Hello, Time Lords — “The War Games” (1969)
In Troughton’s final regular episode — also the last one of the sixties, and the last in black and white — the mythology again lurches forward with the introduction of the mysterious, seemingly psychic Time Lords, who’d previously been unnamed and unseen (sometimes referred to by the Doctor as “my people”), via a forced visit to their sterile home world. There the Doctor was put on trial for interfering in the affairs of other races and exiled to Earth with another new face, and the secrets of the TARDIS were wiped from his memory. Six seasons’ worth of the unknown was resolved in a half hour.
The Master — “Terror of the Autons” (1971)
This subpar sequel to “Spearhead” is noteworthy for several developments, including bringing in Katy Manning’s Jo Grant. But it is undoubtedly the introduction of the Doctor’s Time Lord arch enemy the Master, played by Roger Delgado, that ranks as its greatest triumph. He emerges from his TARDIS, hypnotizes a carnival barker, and begins carrying out dastardly deeds. Designed to be the Moriarty to the Doctor’s Holmes, the Master quickly became as important to Who as the Doctor himself, featured in every single story of his inaugural season. At the time of writing, he hasn’t been seen since David Tennant’s swan song, which feels more than a bit criminal.
Together for the First Time — “The Three Doctors” (1972)
“The Three Doctors” is a bit tacky, and never feels as urgent as it should, yet a hat must be tipped at its celebration of the first ten years of Doctor Who by bringing together the three actors who’d played the central role. Even though the First Doctor doesn’t have much to do aside from sitting inside a tiny TV screen (Hartnell was extremely ill by this point), there’s still magic in the air. At the end of this story, the Time Lords lift the Doctor’s exile, and he is free to once again roam time and space. A decade later the show would improve on (but not perfect) this gimmick with “The Five Doctors.”
The Companion — “The Time Warrior” (1973)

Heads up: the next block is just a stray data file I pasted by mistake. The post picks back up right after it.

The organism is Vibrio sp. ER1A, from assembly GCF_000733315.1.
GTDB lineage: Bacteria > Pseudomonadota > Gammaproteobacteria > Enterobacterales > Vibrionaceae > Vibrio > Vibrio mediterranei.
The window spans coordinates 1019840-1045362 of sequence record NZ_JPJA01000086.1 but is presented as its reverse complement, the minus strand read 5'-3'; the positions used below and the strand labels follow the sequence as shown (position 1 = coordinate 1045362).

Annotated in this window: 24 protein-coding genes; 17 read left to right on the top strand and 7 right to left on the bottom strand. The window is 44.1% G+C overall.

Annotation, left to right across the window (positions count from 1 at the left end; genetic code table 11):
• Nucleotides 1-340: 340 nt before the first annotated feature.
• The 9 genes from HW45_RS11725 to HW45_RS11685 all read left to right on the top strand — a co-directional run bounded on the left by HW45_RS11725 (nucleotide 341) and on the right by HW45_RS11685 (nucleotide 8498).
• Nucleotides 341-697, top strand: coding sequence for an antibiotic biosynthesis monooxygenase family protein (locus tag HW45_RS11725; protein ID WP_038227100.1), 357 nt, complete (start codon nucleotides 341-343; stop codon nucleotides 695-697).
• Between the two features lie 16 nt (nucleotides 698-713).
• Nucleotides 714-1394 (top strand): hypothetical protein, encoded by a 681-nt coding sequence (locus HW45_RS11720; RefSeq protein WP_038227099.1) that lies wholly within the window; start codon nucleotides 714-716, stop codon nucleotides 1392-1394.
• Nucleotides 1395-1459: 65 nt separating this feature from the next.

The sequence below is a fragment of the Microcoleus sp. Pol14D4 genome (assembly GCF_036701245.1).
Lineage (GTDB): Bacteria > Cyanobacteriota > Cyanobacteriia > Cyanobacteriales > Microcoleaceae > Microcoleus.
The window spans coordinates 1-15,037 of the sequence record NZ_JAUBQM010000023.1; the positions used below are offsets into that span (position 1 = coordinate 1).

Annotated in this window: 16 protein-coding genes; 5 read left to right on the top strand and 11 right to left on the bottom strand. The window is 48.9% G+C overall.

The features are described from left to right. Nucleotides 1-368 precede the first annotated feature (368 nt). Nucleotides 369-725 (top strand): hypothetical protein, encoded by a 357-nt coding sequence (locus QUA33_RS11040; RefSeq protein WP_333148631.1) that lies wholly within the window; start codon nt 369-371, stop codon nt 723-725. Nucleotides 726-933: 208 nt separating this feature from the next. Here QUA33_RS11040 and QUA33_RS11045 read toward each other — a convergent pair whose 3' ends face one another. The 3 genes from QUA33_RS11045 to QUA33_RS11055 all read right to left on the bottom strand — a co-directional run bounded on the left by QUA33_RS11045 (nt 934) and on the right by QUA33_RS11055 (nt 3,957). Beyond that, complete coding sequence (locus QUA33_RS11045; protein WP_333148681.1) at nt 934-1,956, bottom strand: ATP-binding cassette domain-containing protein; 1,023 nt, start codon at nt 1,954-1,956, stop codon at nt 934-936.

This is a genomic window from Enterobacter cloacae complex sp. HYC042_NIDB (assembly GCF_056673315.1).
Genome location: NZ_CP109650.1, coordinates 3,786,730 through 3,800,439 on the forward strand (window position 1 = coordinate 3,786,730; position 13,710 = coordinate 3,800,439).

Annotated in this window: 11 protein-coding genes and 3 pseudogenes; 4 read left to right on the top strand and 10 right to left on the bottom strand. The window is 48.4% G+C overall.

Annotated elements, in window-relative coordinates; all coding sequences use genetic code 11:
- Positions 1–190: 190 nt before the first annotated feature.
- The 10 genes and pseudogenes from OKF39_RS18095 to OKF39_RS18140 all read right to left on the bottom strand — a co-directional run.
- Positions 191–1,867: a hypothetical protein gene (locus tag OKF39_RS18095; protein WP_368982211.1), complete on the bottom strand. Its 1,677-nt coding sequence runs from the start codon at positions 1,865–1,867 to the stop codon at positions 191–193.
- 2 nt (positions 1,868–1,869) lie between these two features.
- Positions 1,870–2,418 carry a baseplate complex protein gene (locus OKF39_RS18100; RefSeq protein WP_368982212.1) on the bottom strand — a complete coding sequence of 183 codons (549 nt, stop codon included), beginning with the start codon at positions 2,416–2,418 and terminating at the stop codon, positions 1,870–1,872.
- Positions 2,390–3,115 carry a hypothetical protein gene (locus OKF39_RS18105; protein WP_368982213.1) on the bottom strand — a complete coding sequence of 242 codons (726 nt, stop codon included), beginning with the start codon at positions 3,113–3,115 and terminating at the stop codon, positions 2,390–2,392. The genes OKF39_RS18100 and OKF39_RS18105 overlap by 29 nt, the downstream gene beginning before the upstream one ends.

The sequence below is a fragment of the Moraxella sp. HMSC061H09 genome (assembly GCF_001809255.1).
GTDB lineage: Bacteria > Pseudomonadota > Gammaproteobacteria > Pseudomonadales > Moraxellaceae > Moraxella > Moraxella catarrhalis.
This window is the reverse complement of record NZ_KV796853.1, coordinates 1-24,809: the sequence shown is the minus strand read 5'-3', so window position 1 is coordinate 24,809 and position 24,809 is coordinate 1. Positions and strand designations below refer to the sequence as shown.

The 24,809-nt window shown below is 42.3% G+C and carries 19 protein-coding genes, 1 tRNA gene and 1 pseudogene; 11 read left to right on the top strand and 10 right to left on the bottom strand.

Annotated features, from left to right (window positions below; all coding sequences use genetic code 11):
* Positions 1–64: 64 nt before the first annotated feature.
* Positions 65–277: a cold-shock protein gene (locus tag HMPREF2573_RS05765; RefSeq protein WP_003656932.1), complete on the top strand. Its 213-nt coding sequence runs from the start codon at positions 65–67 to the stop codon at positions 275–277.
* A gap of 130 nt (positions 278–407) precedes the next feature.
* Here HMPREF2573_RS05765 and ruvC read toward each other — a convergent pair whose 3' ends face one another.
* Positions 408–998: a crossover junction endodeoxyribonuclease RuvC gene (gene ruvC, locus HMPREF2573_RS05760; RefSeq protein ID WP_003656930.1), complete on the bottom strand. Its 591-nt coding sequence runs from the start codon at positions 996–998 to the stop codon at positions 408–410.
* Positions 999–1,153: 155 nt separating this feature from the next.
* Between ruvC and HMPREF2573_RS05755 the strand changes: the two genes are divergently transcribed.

Companions are a massive component of Doctor Who, but they do tend to come and go, often without great ceremony. So introducing Elisabeth Sladen’s Sarah Jane Smith was, at the time, business as usual, yet in hindsight it was unusually special, because Sarah Jane Smith was so unusually special. Before Sarah Jane you watched Doctor Who and thought about how neat it would be to travel with the Doctor, but after she arrived, you fantasized about how it’d be even cooler to wander time and space with Sarah Jane. She brought fun to the TARDIS, laying down the template that’s been expanded on with the companions of today. Anybody who watched Sarah Jane fell for her on some level. “The Time Warrior” also introduces the Sontarans and finally gives a name to the Time Lord planet: Gallifrey.
The Introduction of Tom Baker — “Planet of the Spiders” (1974)
Seeing one Doctor regenerate into another was normal at this point in the series, yet nobody could have foreseen that Tom Baker would go on to become the definitive classic series Doctor, play the role for a mammoth seven seasons, and help give Doctor Who an entrancing and exciting new lease on life. Baker attacked the role with an intensity not seen in any of his predecessors, and in a way that none have quite managed since — except, perhaps, David Tennant, who has stated that the Pertwee-to-Baker regeneration is his earliest TV memory. It’s a turn of phrase often undeservedly tossed around, but Tom Baker was born to play the Doctor.
The Origin of the Origin — “The Deadly Assassin” (1976)